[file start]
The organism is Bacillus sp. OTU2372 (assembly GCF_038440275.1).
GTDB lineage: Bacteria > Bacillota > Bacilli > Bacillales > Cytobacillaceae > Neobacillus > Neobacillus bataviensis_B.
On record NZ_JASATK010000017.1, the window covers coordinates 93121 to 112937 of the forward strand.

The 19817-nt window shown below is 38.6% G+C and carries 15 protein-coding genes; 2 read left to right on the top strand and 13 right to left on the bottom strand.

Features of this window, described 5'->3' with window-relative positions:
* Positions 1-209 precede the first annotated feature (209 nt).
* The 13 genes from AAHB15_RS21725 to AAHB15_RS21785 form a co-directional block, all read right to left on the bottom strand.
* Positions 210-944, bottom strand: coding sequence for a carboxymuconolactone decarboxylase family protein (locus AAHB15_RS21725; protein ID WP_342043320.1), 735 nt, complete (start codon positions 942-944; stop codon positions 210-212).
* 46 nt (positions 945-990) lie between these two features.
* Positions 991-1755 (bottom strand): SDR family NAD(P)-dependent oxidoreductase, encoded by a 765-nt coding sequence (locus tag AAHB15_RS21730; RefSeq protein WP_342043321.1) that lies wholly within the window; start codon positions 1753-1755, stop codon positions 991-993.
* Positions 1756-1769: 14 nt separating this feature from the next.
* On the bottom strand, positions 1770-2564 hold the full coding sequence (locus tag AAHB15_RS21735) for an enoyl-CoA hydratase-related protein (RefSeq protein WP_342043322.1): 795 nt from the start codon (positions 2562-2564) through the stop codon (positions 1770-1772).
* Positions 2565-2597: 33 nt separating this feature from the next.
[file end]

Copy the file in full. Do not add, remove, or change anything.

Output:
The organism is Bacillus sp. OTU2372 (assembly GCF_038440275.1).
GTDB lineage: Bacteria > Bacillota > Bacilli > Bacillales > Cytobacillaceae > Neobacillus > Neobacillus bataviensis_B.
On record NZ_JASATK010000017.1, the window covers coordinates 93121 to 112937 of the forward strand.

The 19817-nt window shown below is 38.6% G+C and carries 15 protein-coding genes; 2 read left to right on the top strand and 13 right to left on the bottom strand.

Features of this window, described 5'->3' with window-relative positions:
* Positions 1-209 precede the first annotated feature (209 nt).
* The 13 genes from AAHB15_RS21725 to AAHB15_RS21785 form a co-directional block, all read right to left on the bottom strand.
* Positions 210-944, bottom strand: coding sequence for a carboxymuconolactone decarboxylase family protein (locus AAHB15_RS21725; protein ID WP_342043320.1), 735 nt, complete (start codon positions 942-944; stop codon positions 210-212).
* 46 nt (positions 945-990) lie between these two features.
* Positions 991-1755 (bottom strand): SDR family NAD(P)-dependent oxidoreductase, encoded by a 765-nt coding sequence (locus tag AAHB15_RS21730; RefSeq protein WP_342043321.1) that lies wholly within the window; start codon positions 1753-1755, stop codon positions 991-993.
* Positions 1756-1769: 14 nt separating this feature from the next.
* On the bottom strand, positions 1770-2564 hold the full coding sequence (locus tag AAHB15_RS21735) for an enoyl-CoA hydratase-related protein (RefSeq protein WP_342043322.1): 795 nt from the start codon (positions 2562-2564) through the stop codon (positions 1770-1772).
* Positions 2565-2597: 33 nt separating this feature from the next.